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Majority support foreign language teaching in primaries

23/11/2012 Kelly
The vast majority of people in England support new plans that would make foreign languages teaching compulsory for primary school children between the ages of seven and 11.

More than nine in ten responses to a consultation by the Department for Education on the matter were overwhelmingly positive, and most agreed with the sentiment that young children benefit from learning a foreign language.

If such lessons are made mandatory, it will have a significant impact on teaching jobs - whether that's through the hiring of teaching assistance with language skills or greater opportunities for teachers who themselves have knowledge of French, German and other languages.

Importantly, there has also been recognition that all children benefit from learning foreign languages, including children with special needs, those whose first language is not English and pupils already attaining high marks.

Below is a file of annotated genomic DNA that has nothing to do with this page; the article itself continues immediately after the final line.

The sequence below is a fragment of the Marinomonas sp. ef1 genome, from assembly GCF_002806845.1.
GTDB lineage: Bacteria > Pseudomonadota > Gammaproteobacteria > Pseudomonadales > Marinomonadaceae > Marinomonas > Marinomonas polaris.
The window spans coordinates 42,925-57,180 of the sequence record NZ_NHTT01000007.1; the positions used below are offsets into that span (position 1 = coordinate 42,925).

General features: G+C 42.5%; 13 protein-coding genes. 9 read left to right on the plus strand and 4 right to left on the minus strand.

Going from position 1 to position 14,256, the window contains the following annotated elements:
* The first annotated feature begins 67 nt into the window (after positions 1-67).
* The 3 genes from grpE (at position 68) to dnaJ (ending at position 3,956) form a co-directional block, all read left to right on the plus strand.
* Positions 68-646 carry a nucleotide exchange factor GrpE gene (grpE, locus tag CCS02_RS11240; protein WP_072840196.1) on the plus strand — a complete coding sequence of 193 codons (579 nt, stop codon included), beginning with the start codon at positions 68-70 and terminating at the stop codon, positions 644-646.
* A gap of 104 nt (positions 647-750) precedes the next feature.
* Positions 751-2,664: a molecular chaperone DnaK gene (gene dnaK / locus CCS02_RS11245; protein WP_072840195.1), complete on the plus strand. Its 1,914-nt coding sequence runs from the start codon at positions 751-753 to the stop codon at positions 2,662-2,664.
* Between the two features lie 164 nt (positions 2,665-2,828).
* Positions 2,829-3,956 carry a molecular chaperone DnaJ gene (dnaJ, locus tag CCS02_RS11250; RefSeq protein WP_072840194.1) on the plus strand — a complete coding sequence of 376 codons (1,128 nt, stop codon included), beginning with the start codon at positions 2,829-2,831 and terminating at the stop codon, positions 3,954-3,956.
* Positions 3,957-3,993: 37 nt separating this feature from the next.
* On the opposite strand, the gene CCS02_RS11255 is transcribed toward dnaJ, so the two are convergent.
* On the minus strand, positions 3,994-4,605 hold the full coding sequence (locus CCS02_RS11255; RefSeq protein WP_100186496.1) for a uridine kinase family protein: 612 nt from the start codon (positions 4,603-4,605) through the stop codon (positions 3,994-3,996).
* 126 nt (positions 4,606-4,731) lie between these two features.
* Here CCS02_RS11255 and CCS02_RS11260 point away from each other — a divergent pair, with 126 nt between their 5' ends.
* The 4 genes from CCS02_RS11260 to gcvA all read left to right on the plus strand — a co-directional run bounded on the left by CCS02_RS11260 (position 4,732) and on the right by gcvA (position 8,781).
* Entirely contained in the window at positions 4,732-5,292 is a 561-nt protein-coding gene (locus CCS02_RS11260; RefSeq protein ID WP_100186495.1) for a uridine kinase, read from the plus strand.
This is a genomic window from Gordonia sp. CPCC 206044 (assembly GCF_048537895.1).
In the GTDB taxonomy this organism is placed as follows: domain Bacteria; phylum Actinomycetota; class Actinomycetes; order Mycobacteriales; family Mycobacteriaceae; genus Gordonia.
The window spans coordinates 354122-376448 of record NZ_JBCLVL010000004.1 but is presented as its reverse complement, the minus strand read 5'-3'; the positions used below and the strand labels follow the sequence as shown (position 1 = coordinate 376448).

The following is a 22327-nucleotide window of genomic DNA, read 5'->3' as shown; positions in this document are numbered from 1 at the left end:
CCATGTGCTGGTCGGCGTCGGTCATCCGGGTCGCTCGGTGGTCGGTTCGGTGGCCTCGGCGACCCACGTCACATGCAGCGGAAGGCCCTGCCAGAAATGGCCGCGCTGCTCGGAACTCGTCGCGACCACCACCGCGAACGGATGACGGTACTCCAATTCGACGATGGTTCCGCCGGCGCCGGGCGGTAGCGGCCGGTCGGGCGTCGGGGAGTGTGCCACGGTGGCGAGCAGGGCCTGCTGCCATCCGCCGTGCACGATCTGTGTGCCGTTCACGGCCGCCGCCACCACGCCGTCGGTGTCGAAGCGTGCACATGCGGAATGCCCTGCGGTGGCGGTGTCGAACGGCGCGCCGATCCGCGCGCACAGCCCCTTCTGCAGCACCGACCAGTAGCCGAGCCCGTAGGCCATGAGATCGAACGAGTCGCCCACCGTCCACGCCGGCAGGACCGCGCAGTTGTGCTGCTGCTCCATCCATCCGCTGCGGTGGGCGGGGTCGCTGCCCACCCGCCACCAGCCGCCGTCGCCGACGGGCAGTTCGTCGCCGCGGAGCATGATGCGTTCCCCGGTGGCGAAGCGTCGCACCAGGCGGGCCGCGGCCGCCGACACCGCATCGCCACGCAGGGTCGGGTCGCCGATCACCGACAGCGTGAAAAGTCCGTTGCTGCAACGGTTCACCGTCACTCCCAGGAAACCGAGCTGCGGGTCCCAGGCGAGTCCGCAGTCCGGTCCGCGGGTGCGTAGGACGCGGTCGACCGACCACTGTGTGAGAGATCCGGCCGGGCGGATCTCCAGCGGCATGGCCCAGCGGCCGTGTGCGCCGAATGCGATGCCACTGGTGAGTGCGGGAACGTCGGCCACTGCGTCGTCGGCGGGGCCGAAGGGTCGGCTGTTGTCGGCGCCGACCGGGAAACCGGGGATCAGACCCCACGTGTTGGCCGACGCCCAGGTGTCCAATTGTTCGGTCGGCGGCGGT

Elizabeth Truss, education minister, said that the government plans to make foreign languages a vital component of Key Stage 2 from September 2014. It is hoped that introducing children to languages at a younger age will also arrest the decline in the numbers taking them beyond the minimum required level at secondary school.

A separate consultation has been launched on proposals that would see primary schools given the freedom to teach any of the following seven: French, Spanish, German, Italian, Mandarin and the classical languages Latin and ancient Greek.

Ms Truss said: "The EBacc has not just arrested but reversed the decline in languages in our secondary schools. Now we will ensure that every primary school child has a good grasp of a language by age 11.

"We must give young people the opportunities they need to compete in a global jobs market – fluency in a foreign language will now be another asset our school leavers and graduates will be able to boast."

On the choice of languages the government is looking to make available, she added that Mandarin will be the "language of the future", as it is spoken by hundreds of millions of people in what is the world's biggest country and soon to be its largest economy.

Posted by Alan DouglasADNFCR-2164-ID-801493983-ADNFCR
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